Pomalift on Mount Revelstoke ski area. The lift opened in January 1961, and was later moved to Mount Mackenzie. Photo by Estelle Dickey. 
(Revelstoke Museum & Archives photo 8293)

Pomalift on Mount Revelstoke ski area. The lift opened in January 1961, and was later moved to Mount Mackenzie. Photo by Estelle Dickey. (Revelstoke Museum & Archives photo 8293)

Glimpses of Revelstoke’s past for Dec. 10

A look at local history as recorded in the newspaper

Jack Snoddy

Archives Assistant

130 years ago: Kootenay Star, Dec. 13, 1890

John Kirkup left here for Winnipeg for a couple days to look up some old acquaintances. John “Big Jack” Kirkup is one of the best known police officers in B.C., serving all over the province. He came to Revelstoke in 1885 and served for 10 years as government agent.

120 years ago: Revelstoke Herald, Dec. 11, 1900

The newly erected portion of the Roman Catholic church was to be blessed by Father Thayer the next Sunday. The church had been recently moved from its original location at First and Mackenzie and an addition was built.

110 years ago: Mail-Herald, Dec. 12, 1910

A man attacked Chief of Police Parry while under arrest for drunkenness on the streets. He was been sentenced to 18 months for attacking a police officer and three months for public intoxication.

100 years ago: Revelstoke Review, Dec. 9, 1920

A Bazaar was held at St. Francis hall for Election Day. Booths were set up selling various goods and chalk boards displayed election counts. A total of $611.00 dollars in proceeds were collected.

90 years ago: Revelstoke Review, Dec. 10, 1930

A significant soil deficiency has been discovered in the Revelstoke District. A sample of soil was sent to the Department of Agriculture at Victoria, and it was determined that there was a deficiency of lime in the soil. Local farmers were advised that they could obtain an artificial substance at nominal cost which would supply the soil with the lime required.

80 years ago: Revelstoke Review, Dec. 12, 1940

A film entitled “Beautiful British Columbia” by Leon Shelly was premiered under the auspices of the B.C. Travel Bureau at Vancouver. The film included footage from Mount Revelstoke National Park. The film was to be released early in 1941 to 600 theatres in the United States to encourage tourism to the province.

70 years ago: Revelstoke Review, Dec. 7, 1950

The Northern Miner, one of Canada’s outstanding mining journals, published a report about Mastodon Mine, 17 miles north of Revelstoke. The report stated the mine was successful in opening up an indicated large tonnage of high grade zinc-lead ore.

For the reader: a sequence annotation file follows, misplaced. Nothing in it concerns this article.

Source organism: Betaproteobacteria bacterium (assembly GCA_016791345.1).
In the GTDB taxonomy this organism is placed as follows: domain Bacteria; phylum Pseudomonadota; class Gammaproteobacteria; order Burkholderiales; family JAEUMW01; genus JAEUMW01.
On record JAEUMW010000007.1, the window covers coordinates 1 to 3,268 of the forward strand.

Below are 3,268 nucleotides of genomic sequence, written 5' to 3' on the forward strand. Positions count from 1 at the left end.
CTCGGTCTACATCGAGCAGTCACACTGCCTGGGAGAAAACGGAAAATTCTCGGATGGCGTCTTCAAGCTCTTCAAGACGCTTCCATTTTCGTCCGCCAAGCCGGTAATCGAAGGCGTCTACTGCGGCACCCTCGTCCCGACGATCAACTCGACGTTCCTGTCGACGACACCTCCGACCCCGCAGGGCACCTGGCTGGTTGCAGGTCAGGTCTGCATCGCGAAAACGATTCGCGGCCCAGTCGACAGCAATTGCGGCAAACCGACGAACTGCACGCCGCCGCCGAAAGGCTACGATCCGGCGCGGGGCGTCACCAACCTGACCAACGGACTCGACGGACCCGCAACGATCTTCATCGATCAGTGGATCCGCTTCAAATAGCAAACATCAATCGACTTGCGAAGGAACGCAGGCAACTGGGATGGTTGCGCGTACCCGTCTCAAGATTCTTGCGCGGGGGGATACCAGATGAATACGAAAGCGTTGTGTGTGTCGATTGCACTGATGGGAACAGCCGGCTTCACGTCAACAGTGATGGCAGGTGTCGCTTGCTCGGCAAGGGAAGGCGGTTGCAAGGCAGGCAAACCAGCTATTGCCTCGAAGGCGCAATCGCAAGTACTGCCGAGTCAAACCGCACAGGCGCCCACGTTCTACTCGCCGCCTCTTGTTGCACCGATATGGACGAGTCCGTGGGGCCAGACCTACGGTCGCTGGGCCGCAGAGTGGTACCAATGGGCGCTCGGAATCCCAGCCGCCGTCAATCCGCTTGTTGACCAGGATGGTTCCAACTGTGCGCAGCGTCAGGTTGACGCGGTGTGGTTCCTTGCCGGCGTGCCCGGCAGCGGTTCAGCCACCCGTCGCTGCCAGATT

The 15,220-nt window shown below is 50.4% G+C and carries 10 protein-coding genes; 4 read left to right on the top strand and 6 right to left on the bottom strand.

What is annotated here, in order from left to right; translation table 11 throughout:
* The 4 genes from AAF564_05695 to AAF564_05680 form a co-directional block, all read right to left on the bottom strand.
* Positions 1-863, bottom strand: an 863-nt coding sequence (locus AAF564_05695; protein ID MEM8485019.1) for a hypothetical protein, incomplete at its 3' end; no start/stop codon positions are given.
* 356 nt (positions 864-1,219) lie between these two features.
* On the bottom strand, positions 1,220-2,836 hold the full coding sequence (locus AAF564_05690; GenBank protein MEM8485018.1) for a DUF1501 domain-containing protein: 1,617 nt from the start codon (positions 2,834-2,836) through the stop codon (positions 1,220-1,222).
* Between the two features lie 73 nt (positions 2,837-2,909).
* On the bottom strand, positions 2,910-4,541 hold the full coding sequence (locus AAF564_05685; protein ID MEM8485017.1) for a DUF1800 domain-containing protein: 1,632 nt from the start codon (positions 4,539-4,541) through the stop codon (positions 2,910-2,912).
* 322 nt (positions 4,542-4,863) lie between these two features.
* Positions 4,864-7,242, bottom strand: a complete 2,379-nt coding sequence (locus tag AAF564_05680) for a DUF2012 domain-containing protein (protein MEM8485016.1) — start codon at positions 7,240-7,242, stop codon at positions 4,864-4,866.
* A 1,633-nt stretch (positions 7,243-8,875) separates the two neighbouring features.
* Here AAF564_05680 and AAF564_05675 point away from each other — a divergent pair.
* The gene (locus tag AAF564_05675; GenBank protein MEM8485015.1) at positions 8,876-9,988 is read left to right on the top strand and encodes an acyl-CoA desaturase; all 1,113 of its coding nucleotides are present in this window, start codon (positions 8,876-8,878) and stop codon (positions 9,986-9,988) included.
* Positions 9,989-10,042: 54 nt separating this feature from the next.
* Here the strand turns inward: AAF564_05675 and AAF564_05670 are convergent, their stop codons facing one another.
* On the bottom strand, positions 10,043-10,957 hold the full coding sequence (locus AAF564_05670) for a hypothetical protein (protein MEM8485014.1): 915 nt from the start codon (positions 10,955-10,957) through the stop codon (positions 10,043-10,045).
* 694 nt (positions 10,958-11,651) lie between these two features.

60 years ago: Revelstoke Review, Dec. 8, 1960

Judy Rutherford, a grade 5 student at Big Eddy Elementary School, won a contest to name the new ski and Poma lift area on Mount Revelstoke. The name chosen was “Revelstoke Runaways.” The response to the contest was overwhelming, with 310 entries.

50 years ago: Revelstoke Review, Dec. 10, 1970

Construction of Mica Dam had passed the halfway mark, with more than 23.7 million cubic yards of fill material in place. About another 42 million cubic yards were required to complete the structure. When completed it will tower 650-feet over the Columbia River bed.

40 years ago: Revelstoke Review, Dec. 10, 1980

The announced plans for expansion of Shell Canada’s bulk plant in Revelstoke generated opposition within the community. A petition was signed by 120 people, with copies sent to the B.C. Fire Marshall, the B.C. Emergency Board, MP Sid Parker and the Transport Department. Local agent John Sendecki said that safety features would be incorporated into the plant and that there were no safety concerns.

30 years ago: Revelstoke Review, Dec.12, 1990

The Illecillewaet Greenbelt Society was ready to move forward with its plans once the provincial crown lands ministry approved their land tenure application for the lower north shore of the Illecillewaet River. First phase of the greenbelt project was to upgrade the lower north shore through tree-planting and development of walking trails.



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Local History